(1914-1995) US physician and microbiologist. In 1954 he developed the original vaccine that led to virtual eradication of paralytic polio in industrialized countries.
Salk was born and educated in New York. He began working on virus epidemics in the 1940s. He was director of the Salk Institute for Biological Studies, University of California, San Diego, 1963–75.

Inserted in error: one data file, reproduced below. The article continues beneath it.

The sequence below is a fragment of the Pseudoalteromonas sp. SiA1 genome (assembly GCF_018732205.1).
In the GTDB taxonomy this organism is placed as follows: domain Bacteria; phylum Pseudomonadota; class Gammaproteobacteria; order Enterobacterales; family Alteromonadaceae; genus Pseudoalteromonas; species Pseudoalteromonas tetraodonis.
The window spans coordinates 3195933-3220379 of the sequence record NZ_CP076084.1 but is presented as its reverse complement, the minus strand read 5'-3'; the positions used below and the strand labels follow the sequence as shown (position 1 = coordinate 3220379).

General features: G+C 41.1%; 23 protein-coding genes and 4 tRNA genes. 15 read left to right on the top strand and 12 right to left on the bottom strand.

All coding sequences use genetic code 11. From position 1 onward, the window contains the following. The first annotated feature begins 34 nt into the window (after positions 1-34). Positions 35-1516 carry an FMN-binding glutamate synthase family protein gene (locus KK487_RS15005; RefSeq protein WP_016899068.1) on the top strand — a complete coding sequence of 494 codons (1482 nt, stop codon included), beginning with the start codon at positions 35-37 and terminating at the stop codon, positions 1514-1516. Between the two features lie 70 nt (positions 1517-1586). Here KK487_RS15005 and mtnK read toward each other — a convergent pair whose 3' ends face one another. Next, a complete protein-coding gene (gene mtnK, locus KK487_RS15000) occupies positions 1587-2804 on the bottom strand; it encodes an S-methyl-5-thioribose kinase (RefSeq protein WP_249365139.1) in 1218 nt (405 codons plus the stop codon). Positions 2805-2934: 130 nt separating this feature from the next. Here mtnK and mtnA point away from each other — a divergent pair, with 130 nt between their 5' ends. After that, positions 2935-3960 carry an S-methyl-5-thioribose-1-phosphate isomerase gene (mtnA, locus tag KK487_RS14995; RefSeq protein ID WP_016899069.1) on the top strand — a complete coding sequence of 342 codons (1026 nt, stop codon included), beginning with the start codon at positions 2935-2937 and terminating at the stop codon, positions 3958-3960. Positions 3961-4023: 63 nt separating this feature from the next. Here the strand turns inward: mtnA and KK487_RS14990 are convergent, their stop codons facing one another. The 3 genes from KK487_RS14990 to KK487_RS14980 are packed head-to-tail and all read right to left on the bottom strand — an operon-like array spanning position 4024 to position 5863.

Salk set about finding a way of treating the polio virus so that it was unable to cause the disease but was still able to produce an antibody reaction in the human body. He collected samples of spinal cord from many polio victims and grew the virus in a live-cell culture medium, and used formaldehyde (methanol) to render the virus inactive. By 1952 he had produced a vaccine effective against the three strains of polio virus common in the US; he tested it on monkeys, and later on his own children. In 1955, in a big publicity campaign, some vaccine was prepared without adequate precautions and about 200 cases of polio, with 11 deaths, resulted from the clinical trials. More stringent control prevented further disasters.